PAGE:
How dare she say that to me?

More often than not, righteous indignation is our first response when receiving negative feedback…
However to really learn, and grow, all of us need to be able to take on board criticism as well as compliments – 1extract value from negative feedback.

Usually this blog is all my own content but Nicole Lindsay posted these points the same day as my last post on Giving Negative feedback, so I have included her pointers on Gracefully Receiving Feedback as a balance.

extracting value from negative feedback image
Defensiveness and anger stop us from benefiting from feedback. We know there’s value in constructive criticism, how else would we identify our weaknesses and areas of improvement? Being able to handle it calmly and professionally helps us maintain relationships and be more successful in everything we do.
So, the next time you receive constructive criticism from your manager or a peer, use this six-step process to handle the encounter with tact and grace.

1. Stop Your First Reaction

At the first sign of criticism, before you do anything—stop. Really. Try not to react at all! You will have at least one second to stop your reaction. While one second seems insignificant in real life, it’s ample time for your brain to process a situation. And in that moment, you can halt a dismissive facial expression or reactive quip and remind yourself to stay calm.

2. Remember the Benefit of Getting Feedback

Also quickly remind yourself of the benefits of receiving constructive criticism — namely, to improve your skills, work product, and relationships, and to help you meet the expectations that your manager and others have of you. Remember to try to curtail any reaction you’re having to the person who is delivering the feedback. It can be challenging to receive criticism from a co-worker, a peer, or someone you don’t fully respect, but remember, accurate and constructive feedback can even come from flawed sources.

3. Listen for Understanding

Engage in a productive dialogue as your competent, thoughtful self (as opposed to your combative, Mean self).
As the person shares feedback with you, listen closely. Allow the person to convey his or her complete thoughts, without interruption. When he or she is done, repeat back what you heard. For example, “I hear you saying that you want me to provide more detailed weekly reports, is that right?” At this point, avoid analyzing or questioning the person’s assessment; instead, just focus on understanding his or her comments and perspective. If you can, go the extra step – give the benefit of the doubt here — most people find it difficult to give feedback to another person. Recognize the person giving you feedback may be nervous or may not express his or her ideas perfectly.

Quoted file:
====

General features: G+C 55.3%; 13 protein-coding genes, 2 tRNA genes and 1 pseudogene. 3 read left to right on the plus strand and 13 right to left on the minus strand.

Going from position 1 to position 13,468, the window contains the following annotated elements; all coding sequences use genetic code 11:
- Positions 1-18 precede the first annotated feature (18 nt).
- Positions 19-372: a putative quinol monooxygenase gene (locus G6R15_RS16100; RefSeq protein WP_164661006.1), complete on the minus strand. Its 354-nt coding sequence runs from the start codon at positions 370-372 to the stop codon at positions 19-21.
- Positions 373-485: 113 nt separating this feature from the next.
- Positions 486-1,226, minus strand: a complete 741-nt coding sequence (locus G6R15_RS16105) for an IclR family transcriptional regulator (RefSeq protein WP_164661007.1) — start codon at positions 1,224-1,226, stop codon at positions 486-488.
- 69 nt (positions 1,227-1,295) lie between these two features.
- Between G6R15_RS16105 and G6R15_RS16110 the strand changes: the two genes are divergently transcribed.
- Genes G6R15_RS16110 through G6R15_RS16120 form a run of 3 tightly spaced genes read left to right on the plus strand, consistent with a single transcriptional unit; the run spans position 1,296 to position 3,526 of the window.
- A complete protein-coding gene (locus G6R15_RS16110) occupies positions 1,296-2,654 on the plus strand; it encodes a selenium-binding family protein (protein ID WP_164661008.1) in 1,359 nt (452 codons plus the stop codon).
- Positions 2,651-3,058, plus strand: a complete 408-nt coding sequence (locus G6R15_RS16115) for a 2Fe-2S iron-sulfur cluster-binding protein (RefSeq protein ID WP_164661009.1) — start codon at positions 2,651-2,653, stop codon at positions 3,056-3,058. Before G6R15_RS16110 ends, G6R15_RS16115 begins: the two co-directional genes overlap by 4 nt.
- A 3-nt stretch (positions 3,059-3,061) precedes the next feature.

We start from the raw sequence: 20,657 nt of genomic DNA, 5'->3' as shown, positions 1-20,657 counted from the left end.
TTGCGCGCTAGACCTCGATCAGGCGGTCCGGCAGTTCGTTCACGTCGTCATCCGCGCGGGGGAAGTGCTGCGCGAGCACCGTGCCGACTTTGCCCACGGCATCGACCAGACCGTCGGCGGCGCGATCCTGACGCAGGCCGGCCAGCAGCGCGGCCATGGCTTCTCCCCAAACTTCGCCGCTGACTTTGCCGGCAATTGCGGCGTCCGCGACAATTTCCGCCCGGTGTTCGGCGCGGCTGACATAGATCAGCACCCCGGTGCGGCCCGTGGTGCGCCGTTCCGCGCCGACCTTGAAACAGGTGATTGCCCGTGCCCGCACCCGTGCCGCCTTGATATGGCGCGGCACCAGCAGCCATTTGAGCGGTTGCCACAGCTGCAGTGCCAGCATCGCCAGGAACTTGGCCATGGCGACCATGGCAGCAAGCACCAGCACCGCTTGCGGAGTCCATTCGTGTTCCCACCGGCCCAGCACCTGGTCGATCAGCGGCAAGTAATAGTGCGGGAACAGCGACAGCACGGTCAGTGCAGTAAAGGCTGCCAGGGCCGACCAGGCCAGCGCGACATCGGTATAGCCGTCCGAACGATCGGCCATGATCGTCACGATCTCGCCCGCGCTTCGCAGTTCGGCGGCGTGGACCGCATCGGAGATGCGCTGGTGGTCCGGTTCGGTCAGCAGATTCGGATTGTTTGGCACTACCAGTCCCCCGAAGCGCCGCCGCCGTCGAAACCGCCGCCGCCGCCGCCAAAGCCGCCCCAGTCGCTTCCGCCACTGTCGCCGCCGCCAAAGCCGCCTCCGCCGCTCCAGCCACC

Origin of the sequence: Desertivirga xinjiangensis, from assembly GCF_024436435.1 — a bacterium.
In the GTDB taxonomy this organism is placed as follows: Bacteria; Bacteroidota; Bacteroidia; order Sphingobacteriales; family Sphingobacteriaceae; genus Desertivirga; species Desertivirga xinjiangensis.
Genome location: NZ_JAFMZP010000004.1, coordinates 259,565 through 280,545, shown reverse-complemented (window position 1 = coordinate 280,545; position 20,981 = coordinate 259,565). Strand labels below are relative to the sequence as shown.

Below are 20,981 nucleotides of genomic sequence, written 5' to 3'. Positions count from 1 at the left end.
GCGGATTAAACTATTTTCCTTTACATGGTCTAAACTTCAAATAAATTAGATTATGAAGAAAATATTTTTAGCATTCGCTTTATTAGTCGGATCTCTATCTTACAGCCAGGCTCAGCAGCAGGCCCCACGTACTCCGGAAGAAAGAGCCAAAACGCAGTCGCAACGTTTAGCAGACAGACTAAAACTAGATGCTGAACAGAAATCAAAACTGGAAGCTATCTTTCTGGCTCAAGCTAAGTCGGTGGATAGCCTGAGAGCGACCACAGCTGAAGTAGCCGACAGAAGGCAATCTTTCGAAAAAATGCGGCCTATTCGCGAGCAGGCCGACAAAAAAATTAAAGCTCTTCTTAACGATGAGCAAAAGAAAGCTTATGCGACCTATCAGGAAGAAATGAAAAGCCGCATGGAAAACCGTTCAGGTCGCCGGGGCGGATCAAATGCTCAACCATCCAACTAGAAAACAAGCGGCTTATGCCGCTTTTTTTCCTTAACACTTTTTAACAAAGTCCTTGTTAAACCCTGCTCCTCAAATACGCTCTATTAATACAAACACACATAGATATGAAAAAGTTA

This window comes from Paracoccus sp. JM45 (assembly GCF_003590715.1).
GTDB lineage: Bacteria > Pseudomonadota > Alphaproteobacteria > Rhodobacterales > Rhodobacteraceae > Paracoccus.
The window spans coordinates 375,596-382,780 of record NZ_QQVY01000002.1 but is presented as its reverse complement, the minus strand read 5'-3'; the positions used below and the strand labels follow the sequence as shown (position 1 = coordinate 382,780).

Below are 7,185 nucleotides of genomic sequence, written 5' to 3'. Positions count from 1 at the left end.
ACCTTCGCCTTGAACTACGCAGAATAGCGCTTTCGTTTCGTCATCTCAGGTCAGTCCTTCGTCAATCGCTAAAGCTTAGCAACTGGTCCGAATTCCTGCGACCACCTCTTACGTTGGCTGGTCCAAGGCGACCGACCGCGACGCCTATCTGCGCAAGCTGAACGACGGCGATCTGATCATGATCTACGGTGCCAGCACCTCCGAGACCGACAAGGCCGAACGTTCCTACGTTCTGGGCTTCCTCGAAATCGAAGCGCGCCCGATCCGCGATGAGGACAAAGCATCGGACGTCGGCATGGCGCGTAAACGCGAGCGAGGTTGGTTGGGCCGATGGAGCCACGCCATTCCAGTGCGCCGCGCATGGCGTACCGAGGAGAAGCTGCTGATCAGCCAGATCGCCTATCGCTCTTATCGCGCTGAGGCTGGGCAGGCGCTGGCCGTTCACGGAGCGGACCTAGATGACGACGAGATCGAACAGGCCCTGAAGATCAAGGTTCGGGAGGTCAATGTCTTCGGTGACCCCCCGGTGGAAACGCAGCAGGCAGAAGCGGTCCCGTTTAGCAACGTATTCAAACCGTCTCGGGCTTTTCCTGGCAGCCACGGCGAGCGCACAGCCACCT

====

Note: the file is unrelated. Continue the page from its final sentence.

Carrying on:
4. Say Thank You

Next (and this is a hard part, I know), look the person in the eyes and thank him or her for sharing feedback with you.
Don’t gloss over this, be deliberate, and say, “I really appreciate you taking the time to talk about this with me.” Expressing appreciation doesn’t have to mean you’re agreeing with the assessment, but it does show that you’re acknowledging the effort your colleague took to evaluate you and share his or her thoughts. It also gives you an extra split-second to start processing the comments.

5. Ask Questions to Deconstruct the Feedback

Process the feedback — you’ll probably want to get more clarity at this point and share your perspective. Avoid engaging in a debate; instead, ask questions to get to the root of the actual issues being raised and possible solutions for addressing them. For example, if a colleague tells you that you got a little heated in a meeting, here are a few ways to deconstruct the feedback:

  • Seek specific examples to help you understand the issue: “I was a little frustrated, but can you share when in the meeting you thought I got heated?”
  • Acknowledge the feedback that is not in dispute: “You’re right that I did cut him off while he was talking, and I later apologized for that.”
  • Try to understand whether this is an isolated issue (e.g. a mistake you made once): “Have you noticed me getting heated in other meetings?”
  • Seek specific solutions to address the feedback: “I’d love to hear your ideas on how I might handle this differently in the future.”

6. Request Time to Follow Up

Hopefully, by this point in the conversation, you can agree on the issues that were raised. If not, it’s a larger issue, or something presented by your boss, request a follow-up meeting – giving you time to ask more questions and get agreement as to next steps. You might need time to process the feedback, seek advice from others, and think about solutions. Once you articulate what you will do going forward, and thank the person again for the feedback, you can close the conversation and move on.
Constructive criticism is often the only way we learn about our weaknesses — without it we can’t improve. When we are defensive, instead of being accepting and gracious, we run the risk of missing out on important insights. Remember, feedback is not easy to give and it’s certainly not easy to receive, but it will help us now and in the long run.

If you truly believe that negative feedback can improve performance, be willing to accept it as well as provide it – even go so far as to ASK for it. Few things are more valuable to managers than relevant honest feedback from your employees.

NOTE:  For the original article on the above Points see Taking Constructive Criticism like a Champ.


About the Author

Eve Blackall

Eve Blackall the small business answer to The Supernanny.
At Smart Accounting you work one-on-one with Eve who has already assisted hundreds of business owners increase cash-flow, grow profits, and ensuring businesses fetch the highest price when it comes time to sell.